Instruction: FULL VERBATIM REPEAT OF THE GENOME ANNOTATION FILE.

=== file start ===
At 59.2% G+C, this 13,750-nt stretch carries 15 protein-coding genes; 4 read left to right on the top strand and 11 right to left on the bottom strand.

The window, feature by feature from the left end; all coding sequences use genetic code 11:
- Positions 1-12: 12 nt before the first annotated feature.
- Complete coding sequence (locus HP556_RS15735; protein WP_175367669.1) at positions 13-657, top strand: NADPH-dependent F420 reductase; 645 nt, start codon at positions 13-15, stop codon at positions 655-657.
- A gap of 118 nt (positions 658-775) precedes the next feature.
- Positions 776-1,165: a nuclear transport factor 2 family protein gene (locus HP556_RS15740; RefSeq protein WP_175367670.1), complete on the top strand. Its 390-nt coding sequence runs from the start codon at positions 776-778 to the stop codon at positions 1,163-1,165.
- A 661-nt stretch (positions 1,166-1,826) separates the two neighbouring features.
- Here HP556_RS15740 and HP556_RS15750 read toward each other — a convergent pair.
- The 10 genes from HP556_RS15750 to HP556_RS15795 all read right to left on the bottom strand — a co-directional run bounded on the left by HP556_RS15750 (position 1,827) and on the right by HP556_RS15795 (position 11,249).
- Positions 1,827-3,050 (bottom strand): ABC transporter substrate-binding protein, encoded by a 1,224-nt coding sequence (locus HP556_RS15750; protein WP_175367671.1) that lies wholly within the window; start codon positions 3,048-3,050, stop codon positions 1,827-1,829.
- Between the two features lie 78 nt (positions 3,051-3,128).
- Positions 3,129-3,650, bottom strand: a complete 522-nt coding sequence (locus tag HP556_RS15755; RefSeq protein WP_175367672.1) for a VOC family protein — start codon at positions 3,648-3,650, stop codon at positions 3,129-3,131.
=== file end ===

At 59.2% G+C, this 13,750-nt stretch carries 15 protein-coding genes; 4 read left to right on the top strand and 11 right to left on the bottom strand.

The window, feature by feature from the left end; all coding sequences use genetic code 11:
- Positions 1-12: 12 nt before the first annotated feature.
- Complete coding sequence (locus HP556_RS15735; protein WP_175367669.1) at positions 13-657, top strand: NADPH-dependent F420 reductase; 645 nt, start codon at positions 13-15, stop codon at positions 655-657.
- A gap of 118 nt (positions 658-775) precedes the next feature.
- Positions 776-1,165: a nuclear transport factor 2 family protein gene (locus HP556_RS15740; RefSeq protein WP_175367670.1), complete on the top strand. Its 390-nt coding sequence runs from the start codon at positions 776-778 to the stop codon at positions 1,163-1,165.
- A 661-nt stretch (positions 1,166-1,826) separates the two neighbouring features.
- Here HP556_RS15740 and HP556_RS15750 read toward each other — a convergent pair.
- The 10 genes from HP556_RS15750 to HP556_RS15795 all read right to left on the bottom strand — a co-directional run bounded on the left by HP556_RS15750 (position 1,827) and on the right by HP556_RS15795 (position 11,249).
- Positions 1,827-3,050 (bottom strand): ABC transporter substrate-binding protein, encoded by a 1,224-nt coding sequence (locus HP556_RS15750; protein WP_175367671.1) that lies wholly within the window; start codon positions 3,048-3,050, stop codon positions 1,827-1,829.
- Between the two features lie 78 nt (positions 3,051-3,128).
- Positions 3,129-3,650, bottom strand: a complete 522-nt coding sequence (locus tag HP556_RS15755; RefSeq protein WP_175367672.1) for a VOC family protein — start codon at positions 3,648-3,650, stop codon at positions 3,129-3,131.